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What really happened in the Christmas truce of 1914?

A Popular Christmas Story

Along the Western Front, a scattered series of small-scale ceasefires did happen between some German and British forces. But this brief festive reprieve was far from a mass event. Where it didn’t occur, 25 December 1914 was a day of war like any other. Where it did, accounts suggest that men sang carols and in some cases left their trenches and met in No Man’s Land.

However, the motivations for such events were complex – practical as much as ‘magical’ – and this wasn’t the first unofficial truce to take place. Instead, it was to be one of the last.

 

‘Live and let live’: unofficial truces

They naturally began to think of enemy soldiers – sometimes a few feet away – doing the same. As a result of this proximity a ‘live and let live’ attitude developed in certain areas of the trench system.

Reciprocal periods of ‘quiet time’ emerged when soldiers tacitly agreed not to shoot at each other. Between battles and out of boredom, soldiers began to banter, even barter for cigarettes, between opposite sides. Informal truces were also agreed and used as an opportunity to recover wounded soldiers, bury the dead and shore up damaged trenches. In many ways, for the last of the professional soldiers, this was all part of the etiquette of war.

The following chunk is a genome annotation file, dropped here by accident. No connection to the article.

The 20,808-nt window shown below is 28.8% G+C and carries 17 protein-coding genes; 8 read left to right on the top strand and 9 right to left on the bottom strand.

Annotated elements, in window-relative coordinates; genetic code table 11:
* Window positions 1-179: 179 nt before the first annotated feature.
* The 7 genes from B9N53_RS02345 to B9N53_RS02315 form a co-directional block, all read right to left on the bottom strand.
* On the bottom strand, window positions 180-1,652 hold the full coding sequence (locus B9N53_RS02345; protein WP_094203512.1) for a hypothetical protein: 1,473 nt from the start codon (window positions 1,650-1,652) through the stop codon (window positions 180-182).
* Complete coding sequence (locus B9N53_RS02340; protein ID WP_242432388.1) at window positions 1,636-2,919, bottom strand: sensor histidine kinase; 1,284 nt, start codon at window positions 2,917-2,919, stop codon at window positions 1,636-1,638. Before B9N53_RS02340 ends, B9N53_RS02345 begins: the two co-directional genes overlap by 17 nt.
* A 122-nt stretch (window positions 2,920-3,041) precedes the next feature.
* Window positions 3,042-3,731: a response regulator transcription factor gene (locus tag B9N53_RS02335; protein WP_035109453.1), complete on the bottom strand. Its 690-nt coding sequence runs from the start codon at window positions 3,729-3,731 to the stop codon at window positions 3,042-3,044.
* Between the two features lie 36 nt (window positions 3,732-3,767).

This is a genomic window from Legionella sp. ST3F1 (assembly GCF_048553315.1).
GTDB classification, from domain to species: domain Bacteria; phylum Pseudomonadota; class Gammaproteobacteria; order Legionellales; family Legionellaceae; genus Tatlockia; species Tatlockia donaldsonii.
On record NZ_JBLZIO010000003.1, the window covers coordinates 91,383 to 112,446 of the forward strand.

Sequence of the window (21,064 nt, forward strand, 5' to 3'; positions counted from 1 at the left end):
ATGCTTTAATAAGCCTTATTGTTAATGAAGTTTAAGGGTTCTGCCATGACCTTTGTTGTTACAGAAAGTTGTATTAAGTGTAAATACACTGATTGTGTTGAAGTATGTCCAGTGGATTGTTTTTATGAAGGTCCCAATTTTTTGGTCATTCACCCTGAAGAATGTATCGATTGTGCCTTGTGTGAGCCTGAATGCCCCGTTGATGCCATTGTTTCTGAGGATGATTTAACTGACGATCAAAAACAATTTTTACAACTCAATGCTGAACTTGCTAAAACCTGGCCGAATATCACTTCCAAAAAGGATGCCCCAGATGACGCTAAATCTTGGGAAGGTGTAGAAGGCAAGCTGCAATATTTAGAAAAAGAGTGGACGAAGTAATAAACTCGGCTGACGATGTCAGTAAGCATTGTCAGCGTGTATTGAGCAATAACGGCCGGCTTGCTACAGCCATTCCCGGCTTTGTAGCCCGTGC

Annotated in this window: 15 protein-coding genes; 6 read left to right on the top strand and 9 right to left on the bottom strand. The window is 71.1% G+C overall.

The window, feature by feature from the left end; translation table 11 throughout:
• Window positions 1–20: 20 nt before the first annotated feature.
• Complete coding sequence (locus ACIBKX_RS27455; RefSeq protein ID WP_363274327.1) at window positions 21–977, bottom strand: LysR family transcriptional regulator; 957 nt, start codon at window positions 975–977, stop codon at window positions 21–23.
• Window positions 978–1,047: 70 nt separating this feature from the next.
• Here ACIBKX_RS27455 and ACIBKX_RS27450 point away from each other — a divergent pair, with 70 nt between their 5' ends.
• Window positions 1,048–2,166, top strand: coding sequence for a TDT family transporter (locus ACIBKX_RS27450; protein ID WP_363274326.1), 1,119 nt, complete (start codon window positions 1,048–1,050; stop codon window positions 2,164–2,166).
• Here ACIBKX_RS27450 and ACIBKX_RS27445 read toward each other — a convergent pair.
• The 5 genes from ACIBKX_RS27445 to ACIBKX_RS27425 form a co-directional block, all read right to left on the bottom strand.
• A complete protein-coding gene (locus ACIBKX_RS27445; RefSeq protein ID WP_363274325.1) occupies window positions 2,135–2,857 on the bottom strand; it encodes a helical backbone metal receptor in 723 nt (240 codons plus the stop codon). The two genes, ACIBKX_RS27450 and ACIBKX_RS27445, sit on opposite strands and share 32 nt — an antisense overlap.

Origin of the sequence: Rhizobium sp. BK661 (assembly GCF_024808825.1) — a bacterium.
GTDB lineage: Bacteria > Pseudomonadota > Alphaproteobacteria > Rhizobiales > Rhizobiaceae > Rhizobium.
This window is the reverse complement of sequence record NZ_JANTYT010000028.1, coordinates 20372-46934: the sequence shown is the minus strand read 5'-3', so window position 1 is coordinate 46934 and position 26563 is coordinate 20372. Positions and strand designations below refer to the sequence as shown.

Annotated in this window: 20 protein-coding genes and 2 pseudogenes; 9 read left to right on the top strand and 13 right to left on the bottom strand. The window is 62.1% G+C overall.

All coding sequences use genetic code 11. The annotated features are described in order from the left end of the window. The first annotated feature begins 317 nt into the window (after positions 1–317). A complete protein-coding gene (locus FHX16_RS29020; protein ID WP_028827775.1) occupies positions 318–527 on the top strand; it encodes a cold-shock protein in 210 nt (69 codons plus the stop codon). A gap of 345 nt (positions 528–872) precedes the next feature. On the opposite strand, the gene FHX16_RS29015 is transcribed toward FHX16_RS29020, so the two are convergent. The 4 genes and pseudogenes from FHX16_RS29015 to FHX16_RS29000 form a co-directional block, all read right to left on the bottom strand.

However, the High Command feared the longer-term impact of such activity and issued strict orders that officers should be vigilant against this kind of contact – regarding it as treason.

Yet this early on in the war, and across such a large front, these truces were simply a practicality – and certainly not unique to Christmas.

Full story on BBCiwonder

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